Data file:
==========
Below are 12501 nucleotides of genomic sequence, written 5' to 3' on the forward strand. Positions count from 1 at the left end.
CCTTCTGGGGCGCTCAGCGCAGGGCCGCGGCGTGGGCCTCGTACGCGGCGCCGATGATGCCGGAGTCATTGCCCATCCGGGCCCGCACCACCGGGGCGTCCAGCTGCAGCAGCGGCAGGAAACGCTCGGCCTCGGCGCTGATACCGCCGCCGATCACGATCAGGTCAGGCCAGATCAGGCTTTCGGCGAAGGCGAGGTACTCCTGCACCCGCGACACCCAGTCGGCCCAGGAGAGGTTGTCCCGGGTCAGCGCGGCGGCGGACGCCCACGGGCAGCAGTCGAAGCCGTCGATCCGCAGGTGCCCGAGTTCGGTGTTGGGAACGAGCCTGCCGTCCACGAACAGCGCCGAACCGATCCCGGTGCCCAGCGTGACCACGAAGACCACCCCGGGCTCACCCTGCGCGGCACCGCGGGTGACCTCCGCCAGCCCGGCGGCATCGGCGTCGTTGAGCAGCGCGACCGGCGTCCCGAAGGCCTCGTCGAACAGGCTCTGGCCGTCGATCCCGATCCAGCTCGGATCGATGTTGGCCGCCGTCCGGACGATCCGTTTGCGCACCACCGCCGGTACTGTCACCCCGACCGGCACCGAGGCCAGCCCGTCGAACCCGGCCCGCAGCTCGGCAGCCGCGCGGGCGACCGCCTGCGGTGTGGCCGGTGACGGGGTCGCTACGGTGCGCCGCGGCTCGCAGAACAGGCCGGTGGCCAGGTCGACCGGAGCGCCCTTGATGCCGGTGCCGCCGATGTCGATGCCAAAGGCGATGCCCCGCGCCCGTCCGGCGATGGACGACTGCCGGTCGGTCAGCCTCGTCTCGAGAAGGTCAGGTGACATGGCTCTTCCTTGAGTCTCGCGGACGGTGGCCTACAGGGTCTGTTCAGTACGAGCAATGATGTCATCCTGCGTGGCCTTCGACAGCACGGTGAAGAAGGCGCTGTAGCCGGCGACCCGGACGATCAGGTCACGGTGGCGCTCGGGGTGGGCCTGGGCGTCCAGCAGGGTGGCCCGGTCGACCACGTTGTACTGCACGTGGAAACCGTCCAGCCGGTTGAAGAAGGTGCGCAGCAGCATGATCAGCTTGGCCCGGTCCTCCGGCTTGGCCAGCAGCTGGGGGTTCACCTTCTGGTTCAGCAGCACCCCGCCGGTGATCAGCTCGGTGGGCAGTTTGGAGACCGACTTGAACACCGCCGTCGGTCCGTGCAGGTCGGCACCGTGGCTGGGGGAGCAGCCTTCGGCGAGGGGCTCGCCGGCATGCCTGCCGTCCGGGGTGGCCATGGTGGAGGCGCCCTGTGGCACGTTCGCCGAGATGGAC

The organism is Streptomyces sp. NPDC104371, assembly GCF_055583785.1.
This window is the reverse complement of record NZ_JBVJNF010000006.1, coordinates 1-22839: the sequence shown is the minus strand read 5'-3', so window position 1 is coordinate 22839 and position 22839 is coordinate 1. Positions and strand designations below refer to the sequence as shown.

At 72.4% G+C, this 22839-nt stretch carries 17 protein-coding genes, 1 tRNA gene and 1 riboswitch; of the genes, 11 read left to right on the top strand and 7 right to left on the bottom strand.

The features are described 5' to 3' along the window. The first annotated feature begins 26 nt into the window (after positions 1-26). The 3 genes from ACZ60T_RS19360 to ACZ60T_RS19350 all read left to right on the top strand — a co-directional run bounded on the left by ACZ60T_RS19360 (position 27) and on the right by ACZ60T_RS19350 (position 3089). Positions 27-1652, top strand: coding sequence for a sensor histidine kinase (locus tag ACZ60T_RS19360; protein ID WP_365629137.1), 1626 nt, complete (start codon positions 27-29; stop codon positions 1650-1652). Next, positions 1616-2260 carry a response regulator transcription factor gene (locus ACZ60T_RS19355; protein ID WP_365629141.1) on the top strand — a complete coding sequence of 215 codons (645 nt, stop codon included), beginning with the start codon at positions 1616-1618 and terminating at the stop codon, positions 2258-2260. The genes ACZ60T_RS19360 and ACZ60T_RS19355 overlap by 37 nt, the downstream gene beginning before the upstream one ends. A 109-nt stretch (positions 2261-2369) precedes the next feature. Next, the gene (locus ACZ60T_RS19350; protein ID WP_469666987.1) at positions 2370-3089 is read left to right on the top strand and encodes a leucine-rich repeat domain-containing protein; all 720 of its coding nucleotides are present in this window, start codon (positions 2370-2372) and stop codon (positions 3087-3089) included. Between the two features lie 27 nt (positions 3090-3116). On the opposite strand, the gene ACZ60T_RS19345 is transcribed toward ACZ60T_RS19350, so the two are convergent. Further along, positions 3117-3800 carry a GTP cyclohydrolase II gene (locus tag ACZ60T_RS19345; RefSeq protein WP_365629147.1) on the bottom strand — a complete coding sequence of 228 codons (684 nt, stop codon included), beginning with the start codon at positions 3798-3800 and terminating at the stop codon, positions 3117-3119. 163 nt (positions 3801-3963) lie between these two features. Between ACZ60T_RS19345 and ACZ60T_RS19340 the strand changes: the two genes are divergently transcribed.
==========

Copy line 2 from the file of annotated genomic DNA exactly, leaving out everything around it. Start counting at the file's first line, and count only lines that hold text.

CCTTCTGGGGCGCTCAGCGCAGGGCCGCGGCGTGGGCCTCGTACGCGGCGCCGATGATGCCGGAGTCATTGCCCATCCGGGCCCGCACCACCGGGGCGTCCAGCTGCAGCAGCGGCAGGAAACGCTCGGCCTCGGCGCTGATACCGCCGCCGATCACGATCAGGTCAGGCCAGATCAGGCTTTCGGCGAAGGCGAGGTACTCCTGCACCCGCGACACCCAGTCGGCCCAGGAGAGGTTGTCCCGGGTCAGCGCGGCGGCGGACGCCCACGGGCAGCAGTCGAAGCCGTCGATCCGCAGGTGCCCGAGTTCGGTGTTGGGAACGAGCCTGCCGTCCACGAACAGCGCCGAACCGATCCCGGTGCCCAGCGTGACCACGAAGACCACCCCGGGCTCACCCTGCGCGGCACCGCGGGTGACCTCCGCCAGCCCGGCGGCATCGGCGTCGTTGAGCAGCGCGACCGGCGTCCCGAAGGCCTCGTCGAACAGGCTCTGGCCGTCGATCCCGATCCAGCTCGGATCGATGTTGGCCGCCGTCCGGACGATCCGTTTGCGCACCACCGCCGGTACTGTCACCCCGACCGGCACCGAGGCCAGCCCGTCGAACCCGGCCCGCAGCTCGGCAGCCGCGCGGGCGACCGCCTGCGGTGTGGCCGGTGACGGGGTCGCTACGGTGCGCCGCGGCTCGCAGAACAGGCCGGTGGCCAGGTCGACCGGAGCGCCCTTGATGCCGGTGCCGCCGATGTCGATGCCAAAGGCGATGCCCCGCGCCCGTCCGGCGATGGACGACTGCCGGTCGGTCAGCCTCGTCTCGAGAAGGTCAGGTGACATGGCTCTTCCTTGAGTCTCGCGGACGGTGGCCTACAGGGTCTGTTCAGTACGAGCAATGATGTCATCCTGCGTGGCCTTCGACAGCACGGTGAAGAAGGCGCTGTAGCCGGCGACCCGGACGATCAGGTCACGGTGGCGCTCGGGGTGGGCCTGGGCGTCCAGCAGGGTGGCCCGGTCGACCACGTTGTACTGCACGTGGAAACCGTCCAGCCGGTTGAAGAAGGTGCGCAGCAGCATGATCAGCTTGGCCCGGTCCTCCGGCTTGGCCAGCAGCTGGGGGTTCACCTTCTGGTTCAGCAGCACCCCGCCGGTGATCAGCTCGGTGGGCAGTTTGGAGACCGACTTGAACACCGCCGTCGGTCCGTGCAGGTCGGCACCGTGGCTGGGGGAGCAGCCTTCGGCGAGGGGCTCGCCGGCATGCCTGCCGTCCGGGGTGGCCATGGTGGAGGCGCCCTGTGGCACGTTCGCCGAGATGGAC